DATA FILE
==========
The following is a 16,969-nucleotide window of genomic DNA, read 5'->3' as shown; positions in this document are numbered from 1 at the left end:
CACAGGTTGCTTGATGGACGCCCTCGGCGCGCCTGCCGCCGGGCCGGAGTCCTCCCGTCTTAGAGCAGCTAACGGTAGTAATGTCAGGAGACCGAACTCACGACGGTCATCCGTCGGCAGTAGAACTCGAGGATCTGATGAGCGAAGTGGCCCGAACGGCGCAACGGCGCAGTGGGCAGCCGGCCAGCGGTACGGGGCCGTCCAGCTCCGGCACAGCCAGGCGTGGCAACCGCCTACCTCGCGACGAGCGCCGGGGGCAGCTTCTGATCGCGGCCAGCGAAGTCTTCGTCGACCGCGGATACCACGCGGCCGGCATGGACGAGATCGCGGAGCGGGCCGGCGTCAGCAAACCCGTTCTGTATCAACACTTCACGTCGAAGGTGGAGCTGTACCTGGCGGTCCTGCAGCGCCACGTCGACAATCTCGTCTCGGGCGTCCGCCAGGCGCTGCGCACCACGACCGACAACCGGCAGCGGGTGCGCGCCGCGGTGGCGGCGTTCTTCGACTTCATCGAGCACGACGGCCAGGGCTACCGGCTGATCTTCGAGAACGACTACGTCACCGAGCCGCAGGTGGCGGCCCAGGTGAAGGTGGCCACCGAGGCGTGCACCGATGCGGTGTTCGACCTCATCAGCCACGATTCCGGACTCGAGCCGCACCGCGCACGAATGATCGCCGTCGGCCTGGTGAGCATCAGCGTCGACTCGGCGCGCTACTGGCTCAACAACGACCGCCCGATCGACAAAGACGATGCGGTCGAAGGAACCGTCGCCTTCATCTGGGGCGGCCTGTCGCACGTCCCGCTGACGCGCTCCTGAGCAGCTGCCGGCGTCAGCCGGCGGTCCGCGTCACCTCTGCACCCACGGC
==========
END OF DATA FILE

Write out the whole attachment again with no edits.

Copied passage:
The following is a 16,969-nucleotide window of genomic DNA, read 5'->3' as shown; positions in this document are numbered from 1 at the left end:
CACAGGTTGCTTGATGGACGCCCTCGGCGCGCCTGCCGCCGGGCCGGAGTCCTCCCGTCTTAGAGCAGCTAACGGTAGTAATGTCAGGAGACCGAACTCACGACGGTCATCCGTCGGCAGTAGAACTCGAGGATCTGATGAGCGAAGTGGCCCGAACGGCGCAACGGCGCAGTGGGCAGCCGGCCAGCGGTACGGGGCCGTCCAGCTCCGGCACAGCCAGGCGTGGCAACCGCCTACCTCGCGACGAGCGCCGGGGGCAGCTTCTGATCGCGGCCAGCGAAGTCTTCGTCGACCGCGGATACCACGCGGCCGGCATGGACGAGATCGCGGAGCGGGCCGGCGTCAGCAAACCCGTTCTGTATCAACACTTCACGTCGAAGGTGGAGCTGTACCTGGCGGTCCTGCAGCGCCACGTCGACAATCTCGTCTCGGGCGTCCGCCAGGCGCTGCGCACCACGACCGACAACCGGCAGCGGGTGCGCGCCGCGGTGGCGGCGTTCTTCGACTTCATCGAGCACGACGGCCAGGGCTACCGGCTGATCTTCGAGAACGACTACGTCACCGAGCCGCAGGTGGCGGCCCAGGTGAAGGTGGCCACCGAGGCGTGCACCGATGCGGTGTTCGACCTCATCAGCCACGATTCCGGACTCGAGCCGCACCGCGCACGAATGATCGCCGTCGGCCTGGTGAGCATCAGCGTCGACTCGGCGCGCTACTGGCTCAACAACGACCGCCCGATCGACAAAGACGATGCGGTCGAAGGAACCGTCGCCTTCATCTGGGGCGGCCTGTCGCACGTCCCGCTGACGCGCTCCTGAGCAGCTGCCGGCGTCAGCCGGCGGTCCGCGTCACCTCTGCACCCACGGC